A model is biased if the percentage of favorable outcomes for the monitored group is less than the percentage of favorable outcomes for the reference group, by some threshold value. This threshold value is specified when you configure the fairness monitor.
Fairness values can be more than 100%. This calculation means that the monitored group received more favorable outcomes than the reference group. In addition, if no new scoring requests are sent, then the fairness value remains constant.
Balanced data and perfect equality
For balanced data sets, the following concepts apply:
To determine the perfect equality value, reference group transactions are synthesized by changing the monitored feature value of every monitored group transaction to all reference group values. These new synthesized transactions are added to the set of reference group transactions and evaluated by the model.
If the monitored feature is
SEXand the monitored group is
FEMALEtransactions are duplicated as
MALEtransactions. Other features values remain unchanged. These new synthesized
MALEtransactions are added to the set of original
MALEreference group transactions.
The percentage of favorable outcomes is determined from the new reference group. This percentage represents perfect fairness for the monitored group.
The monitored group transactions are also synthesized by changing the reference feature value of every reference group transaction to the monitored group value. These new synthesized transactions are added to the set of monitored group transactions and evaluated by the model.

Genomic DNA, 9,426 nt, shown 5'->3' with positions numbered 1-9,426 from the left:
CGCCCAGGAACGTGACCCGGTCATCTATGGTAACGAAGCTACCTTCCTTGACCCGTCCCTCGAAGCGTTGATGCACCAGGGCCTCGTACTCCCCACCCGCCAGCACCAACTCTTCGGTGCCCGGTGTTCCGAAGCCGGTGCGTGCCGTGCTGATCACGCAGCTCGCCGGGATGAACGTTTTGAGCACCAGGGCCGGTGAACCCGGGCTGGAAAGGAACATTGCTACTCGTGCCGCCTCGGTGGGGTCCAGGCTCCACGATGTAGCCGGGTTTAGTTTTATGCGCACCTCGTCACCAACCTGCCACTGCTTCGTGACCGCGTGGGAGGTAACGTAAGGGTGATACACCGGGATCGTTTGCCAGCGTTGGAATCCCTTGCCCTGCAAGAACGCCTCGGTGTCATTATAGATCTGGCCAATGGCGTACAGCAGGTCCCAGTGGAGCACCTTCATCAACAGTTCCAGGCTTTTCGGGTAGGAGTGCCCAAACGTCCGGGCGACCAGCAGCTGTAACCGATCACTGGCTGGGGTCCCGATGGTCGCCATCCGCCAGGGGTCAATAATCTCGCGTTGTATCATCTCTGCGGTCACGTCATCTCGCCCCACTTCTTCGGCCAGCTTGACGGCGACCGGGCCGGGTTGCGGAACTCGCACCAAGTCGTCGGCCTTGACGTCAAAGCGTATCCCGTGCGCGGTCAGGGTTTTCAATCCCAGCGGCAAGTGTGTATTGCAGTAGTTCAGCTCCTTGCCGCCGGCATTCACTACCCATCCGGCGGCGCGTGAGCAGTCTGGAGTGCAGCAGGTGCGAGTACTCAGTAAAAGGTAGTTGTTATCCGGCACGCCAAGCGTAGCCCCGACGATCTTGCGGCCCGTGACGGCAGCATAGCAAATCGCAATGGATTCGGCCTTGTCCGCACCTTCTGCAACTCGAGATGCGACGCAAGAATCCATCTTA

If the monitored feature is
SEXand the monitored group is
MALEtransactions are duplicated as
FEMALEtransactions. Other features values remain unchanged. These new synthesized
FEMALEtransactions are added to the set of original
FEMALEmonitored group transactions.
The following mathematical formula is used for calculating perfect equality:
Perfect equality = Percentage of favorable outcomes for all reference transactions, including the synthesized transactions from the monitored group
For example, if the monitored feature is
SEX and the monitored group is
FEMALE, the following formula shows the equation for perfect equality:
Perfect equality for `SEX` = Percentage of favorable outcomes for `MALE` transactions, including the synthesized transactions that were initially `FEMALE` but changed to `MALE`
Watson OpenScale supports bias detection only for the models and Python functions that use structured data in the feature vector.
Fairness metrics are calculated based on the scoring payload data.
For proper monitoring purposes, every scoring request must be logged in Watson OpenScale. Payload data logging is automated for IBM Watson Machine Learning engines.
For other machine learning engines, the payload data can be provided either by using the Python client or the REST API.
For machine learning engines other than IBM Watson Machine Learning, fairness monitoring creates additional scoring requests on the monitored deployment.
You can review the following information with the fairness monitor:
- Metrics values over time
- Related details, such as favorable and unfavorable outcomes
- Detailed transactions
- Recommended debiased scoring endpoint
Supported fairness metrics
The following fairness metrics are supported by Watson OpenScale:
Supported fairness details
The following details for fairness metrics are supported by Watson OpenScale:
- The favorable percentages for each of groups
- Fairness averages for all the fairness groups
- Distribution of the data for each of the monitored groups
- Distribution of payload data
Parent topic: Watson OpenScale